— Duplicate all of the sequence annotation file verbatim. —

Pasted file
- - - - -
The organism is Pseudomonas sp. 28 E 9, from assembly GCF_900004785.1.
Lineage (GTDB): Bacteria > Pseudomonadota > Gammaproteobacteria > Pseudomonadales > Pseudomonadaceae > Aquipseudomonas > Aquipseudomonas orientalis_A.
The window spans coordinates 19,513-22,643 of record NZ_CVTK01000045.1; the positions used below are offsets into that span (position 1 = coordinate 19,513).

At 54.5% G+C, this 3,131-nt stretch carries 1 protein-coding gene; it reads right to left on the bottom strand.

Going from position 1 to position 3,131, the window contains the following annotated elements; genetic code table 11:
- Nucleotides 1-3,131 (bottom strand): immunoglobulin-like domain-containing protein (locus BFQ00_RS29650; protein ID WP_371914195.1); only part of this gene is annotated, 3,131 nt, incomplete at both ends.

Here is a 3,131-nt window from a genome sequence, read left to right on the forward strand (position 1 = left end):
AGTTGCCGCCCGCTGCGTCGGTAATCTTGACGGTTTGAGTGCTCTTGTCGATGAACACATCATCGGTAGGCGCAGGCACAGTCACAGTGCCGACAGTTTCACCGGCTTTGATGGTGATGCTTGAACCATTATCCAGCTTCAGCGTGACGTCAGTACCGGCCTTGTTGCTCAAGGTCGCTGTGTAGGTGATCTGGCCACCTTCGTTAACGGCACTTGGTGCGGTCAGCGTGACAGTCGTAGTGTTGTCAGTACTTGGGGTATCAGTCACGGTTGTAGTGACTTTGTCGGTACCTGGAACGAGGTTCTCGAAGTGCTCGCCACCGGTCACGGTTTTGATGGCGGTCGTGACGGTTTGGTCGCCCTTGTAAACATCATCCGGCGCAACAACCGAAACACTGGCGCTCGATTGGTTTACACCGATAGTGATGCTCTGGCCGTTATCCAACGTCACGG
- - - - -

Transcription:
The organism is Pseudomonas sp. 28 E 9, from assembly GCF_900004785.1.
Lineage (GTDB): Bacteria > Pseudomonadota > Gammaproteobacteria > Pseudomonadales > Pseudomonadaceae > Aquipseudomonas > Aquipseudomonas orientalis_A.
The window spans coordinates 19,513-22,643 of record NZ_CVTK01000045.1; the positions used below are offsets into that span (position 1 = coordinate 19,513).

At 54.5% G+C, this 3,131-nt stretch carries 1 protein-coding gene; it reads right to left on the bottom strand.

Going from position 1 to position 3,131, the window contains the following annotated elements; genetic code table 11:
- Nucleotides 1-3,131 (bottom strand): immunoglobulin-like domain-containing protein (locus BFQ00_RS29650; protein ID WP_371914195.1); only part of this gene is annotated, 3,131 nt, incomplete at both ends.

Here is a 3,131-nt window from a genome sequence, read left to right on the forward strand (position 1 = left end):
AGTTGCCGCCCGCTGCGTCGGTAATCTTGACGGTTTGAGTGCTCTTGTCGATGAACACATCATCGGTAGGCGCAGGCACAGTCACAGTGCCGACAGTTTCACCGGCTTTGATGGTGATGCTTGAACCATTATCCAGCTTCAGCGTGACGTCAGTACCGGCCTTGTTGCTCAAGGTCGCTGTGTAGGTGATCTGGCCACCTTCGTTAACGGCACTTGGTGCGGTCAGCGTGACAGTCGTAGTGTTGTCAGTACTTGGGGTATCAGTCACGGTTGTAGTGACTTTGTCGGTACCTGGAACGAGGTTCTCGAAGTGCTCGCCACCGGTCACGGTTTTGATGGCGGTCGTGACGGTTTGGTCGCCCTTGTAAACATCATCCGGCGCAACAACCGAAACACTGGCGCTCGATTGGTTTACACCGATAGTGATGCTCTGGCCGTTATCCAACGTCACGG